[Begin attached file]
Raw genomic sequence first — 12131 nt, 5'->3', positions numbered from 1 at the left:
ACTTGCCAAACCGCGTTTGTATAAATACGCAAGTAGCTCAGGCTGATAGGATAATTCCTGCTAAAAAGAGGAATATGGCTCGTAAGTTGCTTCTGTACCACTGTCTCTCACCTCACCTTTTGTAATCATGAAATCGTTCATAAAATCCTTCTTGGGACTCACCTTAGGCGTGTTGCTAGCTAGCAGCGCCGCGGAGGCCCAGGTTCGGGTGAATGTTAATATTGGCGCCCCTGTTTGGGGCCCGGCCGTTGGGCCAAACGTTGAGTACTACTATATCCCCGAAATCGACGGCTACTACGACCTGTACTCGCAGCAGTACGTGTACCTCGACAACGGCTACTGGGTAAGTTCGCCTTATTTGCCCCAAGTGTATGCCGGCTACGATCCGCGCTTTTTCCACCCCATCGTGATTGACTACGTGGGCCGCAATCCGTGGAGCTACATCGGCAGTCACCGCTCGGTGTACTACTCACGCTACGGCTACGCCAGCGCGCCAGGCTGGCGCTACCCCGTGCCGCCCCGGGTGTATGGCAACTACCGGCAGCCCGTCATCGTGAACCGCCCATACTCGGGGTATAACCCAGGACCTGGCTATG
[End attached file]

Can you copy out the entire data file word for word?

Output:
Raw genomic sequence first — 12131 nt, 5'->3', positions numbered from 1 at the left:
ACTTGCCAAACCGCGTTTGTATAAATACGCAAGTAGCTCAGGCTGATAGGATAATTCCTGCTAAAAAGAGGAATATGGCTCGTAAGTTGCTTCTGTACCACTGTCTCTCACCTCACCTTTTGTAATCATGAAATCGTTCATAAAATCCTTCTTGGGACTCACCTTAGGCGTGTTGCTAGCTAGCAGCGCCGCGGAGGCCCAGGTTCGGGTGAATGTTAATATTGGCGCCCCTGTTTGGGGCCCGGCCGTTGGGCCAAACGTTGAGTACTACTATATCCCCGAAATCGACGGCTACTACGACCTGTACTCGCAGCAGTACGTGTACCTCGACAACGGCTACTGGGTAAGTTCGCCTTATTTGCCCCAAGTGTATGCCGGCTACGATCCGCGCTTTTTCCACCCCATCGTGATTGACTACGTGGGCCGCAATCCGTGGAGCTACATCGGCAGTCACCGCTCGGTGTACTACTCACGCTACGGCTACGCCAGCGCGCCAGGCTGGCGCTACCCCGTGCCGCCCCGGGTGTATGGCAACTACCGGCAGCCCGTCATCGTGAACCGCCCATACTCGGGGTATAACCCAGGACCTGGCTATG